by Tom Watkins
Few bands in recent years have been showered with as much gushing praise as Sleaford Mods. Counting Iggy Pop and John Cooper Clarke among their devotees, the duo have been hailed as an authentic antidote to the pop status quo, a vital voice for the disenfranchised and, in singer Jason Williamson’s case, a counter-cultural poet laureate for postmodern, austerity-stricken Britain.
Yet there’s something so undeniably mannered about the band, and Williamson in particular, that can undermine these claims at times: laboured wordplay that lacks the spark of Carter USM or the Smiths, the parochial vignettes that lack the Arctic Monkeys’ generosity of spirit, and the relentless scorn poured over all and sundry all give the impression of a lyricist more concerned with maintaining his own iconoclastic image than he is with anything else. What’s more, in carving out such a heavily stylised niche, the worry has always been that Sleaford Mods would struggle to develop their offering, and quickly turn stale.
This worry comes to the fore when listening to TCR. The title track begins with the same, sparse post-punk that has become producer Andrew Fearn’s stock-in-trade, and Williamson does nothing to elevate the song beyond a pastiche of itself. Williamson’s target here is the suburban family man, trying to have a night out but struggling to get the kids to settle. It’s quite amusing, but not very, and ultimately feels as if it’s been trotted out on autopilot.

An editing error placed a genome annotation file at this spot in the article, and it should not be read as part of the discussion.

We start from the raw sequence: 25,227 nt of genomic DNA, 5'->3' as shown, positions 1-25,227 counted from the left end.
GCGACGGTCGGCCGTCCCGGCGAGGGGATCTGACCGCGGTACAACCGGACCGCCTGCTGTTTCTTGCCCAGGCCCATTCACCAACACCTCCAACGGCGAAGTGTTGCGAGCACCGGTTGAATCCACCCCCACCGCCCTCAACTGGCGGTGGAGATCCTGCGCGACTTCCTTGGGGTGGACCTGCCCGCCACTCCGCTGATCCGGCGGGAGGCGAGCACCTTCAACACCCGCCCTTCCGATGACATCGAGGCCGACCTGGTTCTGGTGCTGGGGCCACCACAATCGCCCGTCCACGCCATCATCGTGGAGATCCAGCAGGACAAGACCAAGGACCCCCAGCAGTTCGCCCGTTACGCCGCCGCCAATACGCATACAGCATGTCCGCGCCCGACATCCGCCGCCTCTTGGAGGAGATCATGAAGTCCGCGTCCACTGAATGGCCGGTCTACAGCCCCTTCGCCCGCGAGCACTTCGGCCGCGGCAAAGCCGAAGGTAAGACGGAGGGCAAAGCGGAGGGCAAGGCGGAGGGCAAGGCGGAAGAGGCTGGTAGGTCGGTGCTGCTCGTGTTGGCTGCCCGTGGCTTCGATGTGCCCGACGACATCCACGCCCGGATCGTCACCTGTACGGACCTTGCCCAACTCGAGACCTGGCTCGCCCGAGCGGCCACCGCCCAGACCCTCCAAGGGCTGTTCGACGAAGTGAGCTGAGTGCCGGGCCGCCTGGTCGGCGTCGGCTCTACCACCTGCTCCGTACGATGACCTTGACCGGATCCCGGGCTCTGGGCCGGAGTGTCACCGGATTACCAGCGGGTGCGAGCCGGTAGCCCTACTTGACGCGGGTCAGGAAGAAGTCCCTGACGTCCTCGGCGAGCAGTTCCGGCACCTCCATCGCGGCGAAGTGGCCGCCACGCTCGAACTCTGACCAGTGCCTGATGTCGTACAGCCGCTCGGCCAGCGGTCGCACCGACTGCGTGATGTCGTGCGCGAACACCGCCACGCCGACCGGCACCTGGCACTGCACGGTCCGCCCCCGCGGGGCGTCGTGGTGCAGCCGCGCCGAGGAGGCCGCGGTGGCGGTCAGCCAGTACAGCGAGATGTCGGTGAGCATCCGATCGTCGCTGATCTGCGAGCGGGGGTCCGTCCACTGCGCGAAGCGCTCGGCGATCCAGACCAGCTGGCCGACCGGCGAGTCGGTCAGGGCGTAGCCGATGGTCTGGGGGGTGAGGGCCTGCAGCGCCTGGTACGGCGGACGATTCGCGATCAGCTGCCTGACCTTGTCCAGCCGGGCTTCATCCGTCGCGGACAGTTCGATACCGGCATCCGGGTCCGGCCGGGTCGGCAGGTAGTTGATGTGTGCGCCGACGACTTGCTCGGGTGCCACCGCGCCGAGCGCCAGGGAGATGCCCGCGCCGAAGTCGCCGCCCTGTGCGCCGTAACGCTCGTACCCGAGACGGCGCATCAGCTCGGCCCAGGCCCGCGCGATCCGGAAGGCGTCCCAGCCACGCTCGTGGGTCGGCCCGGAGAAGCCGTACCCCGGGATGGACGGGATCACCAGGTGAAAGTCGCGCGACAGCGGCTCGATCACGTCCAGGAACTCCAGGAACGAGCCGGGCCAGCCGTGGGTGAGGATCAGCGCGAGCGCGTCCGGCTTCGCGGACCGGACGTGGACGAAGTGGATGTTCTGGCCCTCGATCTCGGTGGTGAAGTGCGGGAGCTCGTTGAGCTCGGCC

Second track ‘I Can Tell’ sees Fearn experimenting with a strikingly minimalist, Suicide-esque bass-led arrangement that is instantly more engaging than the previous. Against such an insistent rhythmic backdrop, it is left to Williamson’s vocal flow to generate syncopation and dynamics, and he makes compelling features of both. The lyrics are so-so, rooted in the hum-drum commonalities of experience in “Leytonstone or a village out near Stoke on Trent”, but the desperation lurking beneath the greyness emerges vividly in the repeated refrain “I just hope everything gets pulled apart and pushed, pulled apart and bust”.
‘In Britain Thirst’, a Dancehall-inspired groove underpins a James Joycean collage of overheard xenophobic slurs (‘they’ll batter my dog’). For ‘Dad’s Corner’, Fearn’s usual bass-led post-punk is submerged in a glitchy, metallic wash, on top of which Williamson repeatedly intones “Dad’s Corner”, interspersed with fragmented lyrics that are difficult to get a thematic handle on. Closing track ‘You’re a Nottshead’ sees Williamson revert to type, barking at imbeciles in the pub and calling them cunts or “Motown wankers”. It’s not bad, but by this stage I’ve had enough of the shouting and want something else.
All in all, TCR is not entirely without merit; there are glimmers of invention here and there, notably Fearn’s exploration of new grooves and tones, the hip-hoppier moments of Williamson’s delivery and the occasional lyrics with a more universal resonance, that together could pave the way for a fresh direction in future. But too much of this EP plays safe, which, for a band who purport to be radical, is disappointing.
TCR EP is out now via Rough Trade.